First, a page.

New perspectives on the role of magnesium in the pathophysiology of the cardiovascular system. I. Clinical aspects.Magnesium 1985; 4(5-6):226-44M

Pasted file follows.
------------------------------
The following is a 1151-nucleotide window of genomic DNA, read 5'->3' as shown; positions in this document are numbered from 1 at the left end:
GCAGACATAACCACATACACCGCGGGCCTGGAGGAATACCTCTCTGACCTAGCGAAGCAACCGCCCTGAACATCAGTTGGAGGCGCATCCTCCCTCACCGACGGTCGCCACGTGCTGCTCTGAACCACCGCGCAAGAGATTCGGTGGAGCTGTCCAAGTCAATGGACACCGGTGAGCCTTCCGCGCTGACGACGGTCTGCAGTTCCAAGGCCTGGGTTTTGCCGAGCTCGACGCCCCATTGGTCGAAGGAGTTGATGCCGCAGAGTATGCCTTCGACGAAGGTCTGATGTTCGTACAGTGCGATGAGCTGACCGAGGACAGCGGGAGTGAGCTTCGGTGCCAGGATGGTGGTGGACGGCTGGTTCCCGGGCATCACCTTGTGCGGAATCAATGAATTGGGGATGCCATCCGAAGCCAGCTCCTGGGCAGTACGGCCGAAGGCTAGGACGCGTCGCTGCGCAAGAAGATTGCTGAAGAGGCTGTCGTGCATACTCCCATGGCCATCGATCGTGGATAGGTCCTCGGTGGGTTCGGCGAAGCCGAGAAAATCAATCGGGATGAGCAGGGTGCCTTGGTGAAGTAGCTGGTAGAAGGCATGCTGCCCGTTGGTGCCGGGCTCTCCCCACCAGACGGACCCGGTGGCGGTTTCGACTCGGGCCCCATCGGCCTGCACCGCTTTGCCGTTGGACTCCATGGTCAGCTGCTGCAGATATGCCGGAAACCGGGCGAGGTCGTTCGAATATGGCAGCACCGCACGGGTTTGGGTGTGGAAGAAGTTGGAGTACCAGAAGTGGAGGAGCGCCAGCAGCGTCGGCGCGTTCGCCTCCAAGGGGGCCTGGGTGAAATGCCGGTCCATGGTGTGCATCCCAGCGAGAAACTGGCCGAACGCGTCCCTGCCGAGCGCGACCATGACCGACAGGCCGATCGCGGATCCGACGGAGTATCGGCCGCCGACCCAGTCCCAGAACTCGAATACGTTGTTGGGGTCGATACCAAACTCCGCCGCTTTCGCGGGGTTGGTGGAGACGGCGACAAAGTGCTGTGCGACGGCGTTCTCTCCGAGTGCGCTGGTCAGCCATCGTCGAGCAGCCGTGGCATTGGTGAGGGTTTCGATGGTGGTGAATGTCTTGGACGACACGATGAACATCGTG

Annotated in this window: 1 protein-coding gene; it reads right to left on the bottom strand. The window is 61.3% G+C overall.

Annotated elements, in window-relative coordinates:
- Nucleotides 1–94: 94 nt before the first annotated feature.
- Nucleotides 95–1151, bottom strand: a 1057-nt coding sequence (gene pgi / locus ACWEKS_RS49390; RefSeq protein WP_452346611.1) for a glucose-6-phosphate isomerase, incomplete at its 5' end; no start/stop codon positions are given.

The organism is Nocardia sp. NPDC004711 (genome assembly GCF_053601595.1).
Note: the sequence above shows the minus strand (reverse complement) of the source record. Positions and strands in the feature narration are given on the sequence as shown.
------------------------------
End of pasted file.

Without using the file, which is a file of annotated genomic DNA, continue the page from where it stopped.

Until relatively recently, it was generally believed that hypomagnesemia was a rare entity in clinical practice. It is clear, however, from newer studies that the overall incidence of hypomagnesemia in hospitalized patients can range from 7 to 52%. The greatest association of hypomagnesemia in hospitalized patients appears to be in hypokalemic states and in patients confined to intensive care units. Most of these patients demonstrate cardiovascular abnormalities, ranging from cardiac arrhythmias and atrial fibrillation to hypertension. On the basis of primarily epidemiologic and experimental findings, it has been suggested that there may be a strong association between the dietary intake of Mg (and errors in the Mg metabolism and distribution of Mg in the body), the concentration of this element in the myocardium and blood vessels, and the risk for development of cardiac arrhythmias, sudden death ischemic heart disease, hypertension, transient ischemic attacks, strokes and pre-eclampsia-eclampsia. During the past 5-6 years, a considerable amount of new, quantitative clinical evidence has been found which lends considerable support to these tenets. Clinical trials utilizing Mg as a therapeutic tool to treat refractory arrhythmias, digitalis toxicity-associated arrhythmias, myocardial infarctions, diabetic angiopathy, transient ischemic attacks, cerebral resuscitation, hypertension and 'classical' migraine are under way, and to an extent have been successful. Careful assessment of serum, blood cells, and urine for free versus bound Mg should be done routinely in cardiovascular disease and high-risk patients.